7. Donald Davret says:

    @ Mr. Folgmann:

    thank you for reciting a litany of what makes the 401(k) the worst possible retirement investment vehicle out of every other available option. You practically agreed with every point I made, but since this must be how your bread is buttered, you still presented it as a counterpoint. It is also a study in deflection.

    As we have already seen:

    1) Fiduciaries are mostly interested in protecting themselves, not maximizing return to the employee. The results show it, so I will thank you not to dispute it. These are not investment professionals we’re dealing with here.

    2) Fiduciaries seem to have an odd predilection for choosing the worst possible investment products, some of which even pay the salesperson more in commission and trail than the employee gets in investment return. As I said: “the firms’ deliberately limit… investment offerings to those that can grind out maximum income for them at the employee’s expense.” The choices they are given are execrable to begin with. Its FIXED that way, so don’t blame the fiduciaries who think a Fibonacci curve is a pasta side dish.

    3) If you’re going to blame the employee for mismanaging his assets, don’t you think it would be incumbent on the firms who milk the employees’ retirement portfolios for fee income to at least EARN IT by providing at least SOME investment guidance instead of dropping a book of mutual funds on a desk, and leaving Sadie the clerk and Moe the pipefitter to their own devices? The average 401(k) providers’ idea of “guidance” is showing employees how to fill out the forms properly. You know it. And I know it. That was the point of my argument, and yet, you framed this as a defense of the industry and tried to shift blame on the employee. The employee knows even less than the fiduciary does. And that is not the employees’ fault.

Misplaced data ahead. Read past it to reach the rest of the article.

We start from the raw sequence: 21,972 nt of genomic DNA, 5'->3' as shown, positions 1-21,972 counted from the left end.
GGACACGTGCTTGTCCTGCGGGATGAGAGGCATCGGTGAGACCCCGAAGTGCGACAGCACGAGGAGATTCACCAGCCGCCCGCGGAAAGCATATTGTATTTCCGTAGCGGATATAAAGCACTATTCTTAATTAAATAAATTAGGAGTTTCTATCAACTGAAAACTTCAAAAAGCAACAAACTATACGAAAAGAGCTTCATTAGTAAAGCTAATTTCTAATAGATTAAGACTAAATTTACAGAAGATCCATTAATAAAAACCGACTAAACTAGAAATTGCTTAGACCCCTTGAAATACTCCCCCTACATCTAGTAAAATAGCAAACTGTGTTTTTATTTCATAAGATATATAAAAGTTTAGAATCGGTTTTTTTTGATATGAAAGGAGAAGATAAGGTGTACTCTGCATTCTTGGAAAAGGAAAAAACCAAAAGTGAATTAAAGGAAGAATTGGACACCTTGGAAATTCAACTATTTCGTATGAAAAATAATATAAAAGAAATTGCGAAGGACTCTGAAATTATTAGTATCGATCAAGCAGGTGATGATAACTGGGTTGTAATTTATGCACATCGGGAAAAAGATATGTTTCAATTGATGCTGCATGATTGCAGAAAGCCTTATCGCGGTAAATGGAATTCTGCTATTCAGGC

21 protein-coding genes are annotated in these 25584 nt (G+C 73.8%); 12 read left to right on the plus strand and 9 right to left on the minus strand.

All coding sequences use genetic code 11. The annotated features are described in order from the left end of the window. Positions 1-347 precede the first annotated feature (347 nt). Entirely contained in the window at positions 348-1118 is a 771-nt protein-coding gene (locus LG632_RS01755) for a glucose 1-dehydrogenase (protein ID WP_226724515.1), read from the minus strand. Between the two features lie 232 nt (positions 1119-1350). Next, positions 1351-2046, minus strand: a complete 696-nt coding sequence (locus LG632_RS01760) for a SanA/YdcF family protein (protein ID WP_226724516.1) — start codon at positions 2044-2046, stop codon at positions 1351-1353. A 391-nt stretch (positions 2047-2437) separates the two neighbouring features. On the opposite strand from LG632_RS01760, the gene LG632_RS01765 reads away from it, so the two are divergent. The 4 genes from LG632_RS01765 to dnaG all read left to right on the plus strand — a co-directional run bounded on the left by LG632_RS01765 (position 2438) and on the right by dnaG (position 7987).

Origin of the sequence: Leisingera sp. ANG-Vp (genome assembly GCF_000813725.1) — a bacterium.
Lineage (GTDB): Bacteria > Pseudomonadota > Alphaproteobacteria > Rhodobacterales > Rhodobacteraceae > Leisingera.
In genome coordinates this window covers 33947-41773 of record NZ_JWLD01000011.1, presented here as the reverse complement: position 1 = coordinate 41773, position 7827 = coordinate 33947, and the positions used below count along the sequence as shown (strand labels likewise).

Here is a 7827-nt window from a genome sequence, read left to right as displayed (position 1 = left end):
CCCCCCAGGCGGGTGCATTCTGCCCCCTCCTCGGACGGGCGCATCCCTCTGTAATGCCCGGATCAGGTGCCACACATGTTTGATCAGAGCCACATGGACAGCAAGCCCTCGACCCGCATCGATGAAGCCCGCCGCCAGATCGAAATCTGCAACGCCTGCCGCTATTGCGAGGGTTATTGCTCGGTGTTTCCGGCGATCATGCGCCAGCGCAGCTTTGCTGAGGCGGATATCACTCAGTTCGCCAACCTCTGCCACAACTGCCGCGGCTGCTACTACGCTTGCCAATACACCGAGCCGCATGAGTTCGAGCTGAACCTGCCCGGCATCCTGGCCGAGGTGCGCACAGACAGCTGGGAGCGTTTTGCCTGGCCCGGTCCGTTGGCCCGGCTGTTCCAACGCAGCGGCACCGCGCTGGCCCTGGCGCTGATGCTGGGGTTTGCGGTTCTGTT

And blaming “Wall Street?” Thanks for the laugh. I’m sorry, Sir, but your defense of the enterprise is quite weak in its logic. And that is because my experience tells me so.

    If you work for a company the size of a Proctor & Gamble or some huge enterprise, an employee has few options than a 401(k)other than to opt out altogether, which might be the wisest choice of all. For hundreds of thousands of smaller entities, these programs are wasteful, needlessly beaurocratic, costly, and opaque.

    And the results show it. This is a national scandal, with many complicit hands.

    • Susan Marler says:

      Mr. Davret,

      Your analysis of 401(k) plans is absolutely ridiculous. As one of the overpriced TPA’s in the world, let me say one thing….I have participants in plans that I administer who have hundreds of thousands of dollars in their retirement plans, thanks to their generous employers. If it weren’t for these “401(k)” plans that should be done away with in your opinion, these people would be living on social security in a few years….God help them!!!!

  8. Steve Weidman says:

    I believe that going into partnership with the government is a bad idea.
    Max funding a proper Variable life product would be my first choice.
    No 59 1/2 limit or other restritions.
    A 401k is better than nothing for the average person but a fiduciary should put the customer first then himself.

  9. M. Folgmann says:

    Mr Davret,

    Great it looks like we are in total agreement except for what we refer to as “The 401(k)” I’m not willing to throw the baby out with the bath water. It is still our best best for solving America’s retirment dilemma.

    #1. These fiduciaries are not professionals and need to be. We agree

    #2 The choices they are given are unacceptable therefore don’t accept them. Get educated and go into the marketplace and choose acceptable alternatives. We have plans with funds charging 07bps. We agree again.

    #3 No investment education can be delivered by salesman or this industry. Nor do I believe in invidual mutual fund choices by employees. All data shows they will implode. There are better alternatives. Since you state the employee knows even less than the fiduciary I would assume you agree with this premise also.

    These 3 changes would be a great start to improving the 401(k)s across the country. We probably can learn quite a bit from Mr Pollacks clients whom have their own issues even though they are not underfunded.

    Oh; by the way. My bread is not buttered by Wall Street. I hate Wall Street so much that I am embarassed to admit I operate within this industry but I also feel they have the right to offer and charge whatever they like. We just have the right to say “NO”

  10. Donald Davret says:

    Well, Mr. Folgmann,